$a = array(2 => 5);

$a[] = 'a';  // This will have a key of 3

Note that this is true even if the array contains a mix of numerical and string keys:

$a = array('4' => 5, 'a' => 'b');

$a[] = 44; // This will have a key of 5

Note that array keys are case-sensitive, but type insensitive. Thus, the key 'A' is different from the key 'a', but the keys '1' and 1 are the same. However, the conversion is only applied if a string key contains the traditional decimal representation of a number; thus, for example, the key'01' is not the same as the key 1. Attempting to use a float as a key will convert it to an integer key, so that '12.5' becomes '12'. Using boolean values of true and false as keys will cast them to 1 and 0 respectively, while using NULL will actually cause them to be stored under the empty string "". Finally, arrays and objects cannot be used as keys.

Multi-dimensional Arrays

Since every element of an array can contain any type of data, the creation of multi-dimensional arrays is very simple: to create multi-dimensional arrays, we simply assign an array as the value for an array element. With PHP, we can do this for one or more elements within any array, allowing for infinite levels of nesting.

Listing 4.1: Declaring nested arrays

$array = array();

$array[] = array(

        'foo',

        'bar'

    );

$array[] = array(

        'baz',

        'bat'

    );

echo $array[0][1] . $array[1][0];

Our output from this example is barbaz. As you can see, to access multi-dimensional array elements, we simply “stack” the array operators, giving the key for the specific element we wish to access in each level.

Unravelling Arrays

It is sometimes simpler to work with the values of an array by assigning them to individual variables. While this can be accomplished by extracting individual elements and assigning each of them to a different variable, PHP provides a quick shortcut—the list() construct:

Listing 4.2: Using list to assign array values

$sql = "SELECT user_first, user_last, last_login

         FROM users";

$result = $pdo->query($sql);

while (list($first, $last, $last_login)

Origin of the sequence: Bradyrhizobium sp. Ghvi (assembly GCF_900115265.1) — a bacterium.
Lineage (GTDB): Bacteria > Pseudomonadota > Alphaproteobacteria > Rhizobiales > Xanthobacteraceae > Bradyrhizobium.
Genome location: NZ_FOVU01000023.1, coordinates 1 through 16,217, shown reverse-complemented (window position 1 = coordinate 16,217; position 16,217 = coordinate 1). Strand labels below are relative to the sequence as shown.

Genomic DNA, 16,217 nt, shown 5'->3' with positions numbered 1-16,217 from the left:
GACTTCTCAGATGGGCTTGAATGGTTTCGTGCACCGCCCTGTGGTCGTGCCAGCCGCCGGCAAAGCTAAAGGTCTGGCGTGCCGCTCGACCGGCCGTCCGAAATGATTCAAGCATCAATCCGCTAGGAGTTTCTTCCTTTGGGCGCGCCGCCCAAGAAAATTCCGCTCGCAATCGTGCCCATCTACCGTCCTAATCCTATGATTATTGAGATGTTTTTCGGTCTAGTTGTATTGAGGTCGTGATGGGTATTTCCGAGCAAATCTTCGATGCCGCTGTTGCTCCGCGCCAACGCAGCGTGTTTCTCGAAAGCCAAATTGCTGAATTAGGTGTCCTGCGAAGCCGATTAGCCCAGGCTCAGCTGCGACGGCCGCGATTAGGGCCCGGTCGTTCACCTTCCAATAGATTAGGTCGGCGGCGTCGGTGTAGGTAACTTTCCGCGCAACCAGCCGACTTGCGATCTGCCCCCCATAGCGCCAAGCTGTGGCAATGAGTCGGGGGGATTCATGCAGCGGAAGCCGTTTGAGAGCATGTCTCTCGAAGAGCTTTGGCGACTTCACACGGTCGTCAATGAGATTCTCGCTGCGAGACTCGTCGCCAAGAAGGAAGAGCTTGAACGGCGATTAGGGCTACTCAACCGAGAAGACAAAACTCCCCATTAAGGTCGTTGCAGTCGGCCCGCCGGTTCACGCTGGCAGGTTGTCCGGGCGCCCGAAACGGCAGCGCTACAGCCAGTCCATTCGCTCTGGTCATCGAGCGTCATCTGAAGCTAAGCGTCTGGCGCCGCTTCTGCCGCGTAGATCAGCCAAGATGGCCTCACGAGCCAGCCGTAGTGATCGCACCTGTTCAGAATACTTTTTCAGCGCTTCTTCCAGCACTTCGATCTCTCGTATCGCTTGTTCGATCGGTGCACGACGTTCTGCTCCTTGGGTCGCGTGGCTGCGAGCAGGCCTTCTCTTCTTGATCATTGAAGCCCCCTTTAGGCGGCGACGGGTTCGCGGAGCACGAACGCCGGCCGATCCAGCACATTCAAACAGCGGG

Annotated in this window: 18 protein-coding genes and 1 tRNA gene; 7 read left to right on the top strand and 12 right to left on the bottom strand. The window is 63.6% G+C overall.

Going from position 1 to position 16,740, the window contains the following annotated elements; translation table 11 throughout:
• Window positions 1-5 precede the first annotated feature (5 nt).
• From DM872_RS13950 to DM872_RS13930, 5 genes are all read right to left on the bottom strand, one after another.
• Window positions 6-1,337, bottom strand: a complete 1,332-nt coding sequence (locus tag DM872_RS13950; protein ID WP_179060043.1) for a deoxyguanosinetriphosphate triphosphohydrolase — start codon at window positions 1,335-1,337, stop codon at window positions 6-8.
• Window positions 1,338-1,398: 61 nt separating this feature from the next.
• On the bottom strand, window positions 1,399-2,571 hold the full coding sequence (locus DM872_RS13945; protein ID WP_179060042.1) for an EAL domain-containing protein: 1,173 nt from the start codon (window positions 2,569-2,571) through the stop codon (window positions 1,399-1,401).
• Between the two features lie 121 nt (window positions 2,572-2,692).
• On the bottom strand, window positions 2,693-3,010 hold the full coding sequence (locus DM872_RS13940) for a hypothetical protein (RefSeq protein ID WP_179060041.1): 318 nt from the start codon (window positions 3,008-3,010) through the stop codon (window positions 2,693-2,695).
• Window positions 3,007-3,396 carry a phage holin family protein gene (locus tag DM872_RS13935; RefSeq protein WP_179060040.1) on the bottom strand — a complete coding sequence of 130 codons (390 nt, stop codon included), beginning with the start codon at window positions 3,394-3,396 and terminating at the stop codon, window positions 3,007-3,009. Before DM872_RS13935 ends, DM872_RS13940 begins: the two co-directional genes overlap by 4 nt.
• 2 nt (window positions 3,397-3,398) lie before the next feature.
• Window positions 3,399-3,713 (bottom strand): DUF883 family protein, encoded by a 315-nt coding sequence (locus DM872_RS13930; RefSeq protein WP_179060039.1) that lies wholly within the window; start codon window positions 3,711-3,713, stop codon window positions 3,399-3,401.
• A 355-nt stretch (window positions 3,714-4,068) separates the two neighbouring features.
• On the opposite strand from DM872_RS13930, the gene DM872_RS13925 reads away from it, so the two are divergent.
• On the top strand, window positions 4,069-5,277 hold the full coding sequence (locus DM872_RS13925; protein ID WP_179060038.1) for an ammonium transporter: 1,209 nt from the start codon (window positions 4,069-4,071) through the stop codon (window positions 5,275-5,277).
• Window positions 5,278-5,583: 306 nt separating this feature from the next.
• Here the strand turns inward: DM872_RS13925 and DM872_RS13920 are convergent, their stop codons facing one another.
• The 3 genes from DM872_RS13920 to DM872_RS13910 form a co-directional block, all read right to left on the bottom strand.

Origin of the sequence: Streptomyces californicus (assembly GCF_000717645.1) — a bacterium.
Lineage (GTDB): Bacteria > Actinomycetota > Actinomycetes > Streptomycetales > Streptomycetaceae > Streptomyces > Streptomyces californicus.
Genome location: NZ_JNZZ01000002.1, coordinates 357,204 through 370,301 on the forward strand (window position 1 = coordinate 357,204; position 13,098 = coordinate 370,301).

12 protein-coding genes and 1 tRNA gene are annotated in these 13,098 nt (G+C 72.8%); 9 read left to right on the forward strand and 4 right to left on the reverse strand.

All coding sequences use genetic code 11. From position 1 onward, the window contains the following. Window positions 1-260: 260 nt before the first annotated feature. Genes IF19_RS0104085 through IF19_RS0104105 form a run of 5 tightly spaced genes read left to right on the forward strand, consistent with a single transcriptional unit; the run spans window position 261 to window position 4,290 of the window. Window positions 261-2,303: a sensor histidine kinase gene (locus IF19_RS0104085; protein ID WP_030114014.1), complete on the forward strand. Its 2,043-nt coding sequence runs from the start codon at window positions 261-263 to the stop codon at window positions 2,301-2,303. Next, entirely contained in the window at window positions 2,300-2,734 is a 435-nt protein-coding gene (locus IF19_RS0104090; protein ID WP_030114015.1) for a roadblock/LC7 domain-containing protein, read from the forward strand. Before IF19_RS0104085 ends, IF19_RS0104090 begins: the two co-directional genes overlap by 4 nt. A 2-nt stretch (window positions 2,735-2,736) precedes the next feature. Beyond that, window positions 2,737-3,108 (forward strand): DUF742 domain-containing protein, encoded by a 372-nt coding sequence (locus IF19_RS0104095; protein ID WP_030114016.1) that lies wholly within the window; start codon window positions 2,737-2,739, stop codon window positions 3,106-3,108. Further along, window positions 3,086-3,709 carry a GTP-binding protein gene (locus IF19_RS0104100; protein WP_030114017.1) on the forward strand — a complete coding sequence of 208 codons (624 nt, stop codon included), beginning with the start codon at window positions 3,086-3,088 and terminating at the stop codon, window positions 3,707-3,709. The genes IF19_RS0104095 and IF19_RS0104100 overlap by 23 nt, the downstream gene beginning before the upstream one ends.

= $result->fetch($result)) {

    echo "$last, $first - Last Login: $last_login";

}

By using the list construct, and passing in three variables, we are causing the first three elements of the array to be assigned to those variables in order, allowing us to then simply use those elements within our while loop.

Array Operations

As we mentioned in the PHP Basics chapter, a number of operators behave differently if their operands are arrays. For example, the addition operator + can be used to create the union of its two operands:

$a = array(1, 2, 3);

$b = array('a' => 1, 'b' => 2, 'c' => 3);

var_dump($a + $b);

This outputs the following:

array(6) {

  [0]=>

  int(1)

  [1]=>

  int(2)

  [2]=>

  int(3)

  ["a"]=>

  int(1)

  ["b"]=>

  int(2)

  ["c"]=>

  int(3)

}

Note how the the resulting array includes all of the elements of the two original arrays, even though they have the same values; this is a result of the fact that the keys are different. If the two arrays had common keys (either string or numeric), they would only appear once in the end result:

$a = array(1, 2, 3);

$b = array('a' => 1, 'c', 'd');

var_dump($a + $b);

This results in:

array(4) { [0]=> int(1) [1]=> int(2) [2]=> int(3) [“a”]=> int(1) } ~~

Comparing Arrays

Array-to-array comparison is a relatively rare occurrence, but it can be performed using another set of operators. As with other types of arrays, the equivalence and identity operators can be used for this purpose:

Listing 4.3: Comparing arrays

$a = array(1, 2, 3);

$b = array(1 => 2, 2 => 3, 0 => 1);

$c = array('a' => 1, 'b' => 2, 'c' => 3);

var_dump($a == $b); // True

var_dump($a === $b); // False

var_dump($a == $c); // False

var_dump($a === $c); // False

As you can see, the equivalence operator == returns true if both arrays have the same number of elements with the same values and keys, regardless of their order. The identity operator ===, on the other hand, returns true only if the array contains the same key/value pairs in the same order. Similarly, the inequality and non-identity operators can determine whether two arrays are different:

$a = array(1, 2, 3);

$b = array(1 => 2, 2 => 3, 0 => 1);

var_dump($a != $b); // False

var_dump($a !== $b); // True

Once again, the inequality operator only ensures that both arrays contain the same elements with the same keys, whereas the non-identity operator also verifies their position.

Counting, Searching and Deleting Elements

The size of an array can be retrieved by calling the count() function:

Listing 4.4: Counting array elements

$a = array(1, 2, 4);

$b = array();

$c = 10;

echo count($a); // Outputs 3

echo count($b); // Outputs 0

echo count($c); // Outputs 1

As you can see, count() cannot be used to determine whether a variable contains an array, since running it on a scalar value will return one. The right way to tell whether a variable contains an array is to use is_array() instead.

A similar problem exists with determining whether an element with the given key exists. This is often done by calling isset():

$a = array('a' => 1, 'b' => 2);

var_dump(isset($a['a'])); // True

var_dump(isset($a['c'])); // False

However, isset() has the major drawback of considering an element whose value is NULL—which is perfectly valid—as inexistent: